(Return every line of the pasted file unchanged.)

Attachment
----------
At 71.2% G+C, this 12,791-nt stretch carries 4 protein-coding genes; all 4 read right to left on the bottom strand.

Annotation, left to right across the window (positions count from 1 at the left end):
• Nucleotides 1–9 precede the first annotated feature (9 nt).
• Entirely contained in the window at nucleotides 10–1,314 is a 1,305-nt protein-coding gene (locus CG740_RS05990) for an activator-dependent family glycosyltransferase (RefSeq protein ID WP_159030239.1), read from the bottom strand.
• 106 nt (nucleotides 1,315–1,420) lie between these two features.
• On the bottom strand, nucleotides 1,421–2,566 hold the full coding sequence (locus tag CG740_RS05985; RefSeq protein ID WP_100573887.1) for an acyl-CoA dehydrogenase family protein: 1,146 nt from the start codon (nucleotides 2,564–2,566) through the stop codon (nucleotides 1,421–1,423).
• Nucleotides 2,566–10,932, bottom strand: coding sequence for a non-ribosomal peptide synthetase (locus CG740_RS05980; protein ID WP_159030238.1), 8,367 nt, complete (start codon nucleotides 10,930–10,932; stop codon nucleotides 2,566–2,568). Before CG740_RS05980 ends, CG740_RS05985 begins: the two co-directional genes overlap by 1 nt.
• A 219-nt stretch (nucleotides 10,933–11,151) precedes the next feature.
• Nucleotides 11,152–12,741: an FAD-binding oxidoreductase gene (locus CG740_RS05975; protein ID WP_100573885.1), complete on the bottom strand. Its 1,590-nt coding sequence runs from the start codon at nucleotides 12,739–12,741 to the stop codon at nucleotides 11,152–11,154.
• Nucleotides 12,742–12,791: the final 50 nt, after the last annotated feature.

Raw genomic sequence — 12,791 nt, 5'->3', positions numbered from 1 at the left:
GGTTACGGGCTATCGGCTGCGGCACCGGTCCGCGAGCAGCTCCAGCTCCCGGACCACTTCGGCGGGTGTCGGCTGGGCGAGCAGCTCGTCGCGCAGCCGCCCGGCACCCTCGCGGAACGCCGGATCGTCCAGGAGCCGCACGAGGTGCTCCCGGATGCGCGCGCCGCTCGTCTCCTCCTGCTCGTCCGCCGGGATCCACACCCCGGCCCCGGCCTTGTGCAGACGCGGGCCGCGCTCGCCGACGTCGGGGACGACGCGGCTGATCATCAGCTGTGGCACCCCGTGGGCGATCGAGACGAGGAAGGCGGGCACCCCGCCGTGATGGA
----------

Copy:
At 71.2% G+C, this 12,791-nt stretch carries 4 protein-coding genes; all 4 read right to left on the bottom strand.

Annotation, left to right across the window (positions count from 1 at the left end):
• Nucleotides 1–9 precede the first annotated feature (9 nt).
• Entirely contained in the window at nucleotides 10–1,314 is a 1,305-nt protein-coding gene (locus CG740_RS05990) for an activator-dependent family glycosyltransferase (RefSeq protein ID WP_159030239.1), read from the bottom strand.
• 106 nt (nucleotides 1,315–1,420) lie between these two features.
• On the bottom strand, nucleotides 1,421–2,566 hold the full coding sequence (locus tag CG740_RS05985; RefSeq protein ID WP_100573887.1) for an acyl-CoA dehydrogenase family protein: 1,146 nt from the start codon (nucleotides 2,564–2,566) through the stop codon (nucleotides 1,421–1,423).
• Nucleotides 2,566–10,932, bottom strand: coding sequence for a non-ribosomal peptide synthetase (locus CG740_RS05980; protein ID WP_159030238.1), 8,367 nt, complete (start codon nucleotides 10,930–10,932; stop codon nucleotides 2,566–2,568). Before CG740_RS05980 ends, CG740_RS05985 begins: the two co-directional genes overlap by 1 nt.
• A 219-nt stretch (nucleotides 10,933–11,151) precedes the next feature.
• Nucleotides 11,152–12,741: an FAD-binding oxidoreductase gene (locus CG740_RS05975; protein ID WP_100573885.1), complete on the bottom strand. Its 1,590-nt coding sequence runs from the start codon at nucleotides 12,739–12,741 to the stop codon at nucleotides 11,152–11,154.
• Nucleotides 12,742–12,791: the final 50 nt, after the last annotated feature.

Raw genomic sequence — 12,791 nt, 5'->3', positions numbered from 1 at the left:
GGTTACGGGCTATCGGCTGCGGCACCGGTCCGCGAGCAGCTCCAGCTCCCGGACCACTTCGGCGGGTGTCGGCTGGGCGAGCAGCTCGTCGCGCAGCCGCCCGGCACCCTCGCGGAACGCCGGATCGTCCAGGAGCCGCACGAGGTGCTCCCGGATGCGCGCGCCGCTCGTCTCCTCCTGCTCGTCCGCCGGGATCCACACCCCGGCCCCGGCCTTGTGCAGACGCGGGCCGCGCTCGCCGACGTCGGGGACGACGCGGCTGATCATCAGCTGTGGCACCCCGTGGGCGATCGAGACGAGGAAGGCGGGCACCCCGCCGTGATGGA